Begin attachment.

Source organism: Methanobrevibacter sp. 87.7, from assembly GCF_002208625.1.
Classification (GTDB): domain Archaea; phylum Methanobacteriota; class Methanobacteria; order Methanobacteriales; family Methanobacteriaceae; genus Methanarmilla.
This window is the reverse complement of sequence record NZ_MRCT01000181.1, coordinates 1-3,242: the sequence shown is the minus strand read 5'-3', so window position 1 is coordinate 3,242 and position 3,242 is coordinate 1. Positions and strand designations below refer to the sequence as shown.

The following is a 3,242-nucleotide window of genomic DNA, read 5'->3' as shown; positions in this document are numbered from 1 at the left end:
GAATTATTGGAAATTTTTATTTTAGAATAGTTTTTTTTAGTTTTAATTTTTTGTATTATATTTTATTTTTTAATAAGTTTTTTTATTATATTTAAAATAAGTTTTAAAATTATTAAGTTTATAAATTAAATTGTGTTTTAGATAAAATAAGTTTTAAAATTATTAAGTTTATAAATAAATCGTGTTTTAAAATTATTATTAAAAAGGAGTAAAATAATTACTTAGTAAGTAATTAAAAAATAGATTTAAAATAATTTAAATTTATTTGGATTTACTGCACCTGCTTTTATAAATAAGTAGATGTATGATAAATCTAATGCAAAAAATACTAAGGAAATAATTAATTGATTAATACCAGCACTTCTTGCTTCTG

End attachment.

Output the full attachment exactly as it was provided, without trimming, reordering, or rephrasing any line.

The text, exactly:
Source organism: Methanobrevibacter sp. 87.7, from assembly GCF_002208625.1.
Classification (GTDB): domain Archaea; phylum Methanobacteriota; class Methanobacteria; order Methanobacteriales; family Methanobacteriaceae; genus Methanarmilla.
This window is the reverse complement of sequence record NZ_MRCT01000181.1, coordinates 1-3,242: the sequence shown is the minus strand read 5'-3', so window position 1 is coordinate 3,242 and position 3,242 is coordinate 1. Positions and strand designations below refer to the sequence as shown.

The following is a 3,242-nucleotide window of genomic DNA, read 5'->3' as shown; positions in this document are numbered from 1 at the left end:
GAATTATTGGAAATTTTTATTTTAGAATAGTTTTTTTTAGTTTTAATTTTTTGTATTATATTTTATTTTTTAATAAGTTTTTTTATTATATTTAAAATAAGTTTTAAAATTATTAAGTTTATAAATTAAATTGTGTTTTAGATAAAATAAGTTTTAAAATTATTAAGTTTATAAATAAATCGTGTTTTAAAATTATTATTAAAAAGGAGTAAAATAATTACTTAGTAAGTAATTAAAAAATAGATTTAAAATAATTTAAATTTATTTGGATTTACTGCACCTGCTTTTATAAATAAGTAGATGTATGATAAATCTAATGCAAAAAATACTAAGGAAATAATTAATTGATTAATACCAGCACTTCTTGCTTCTG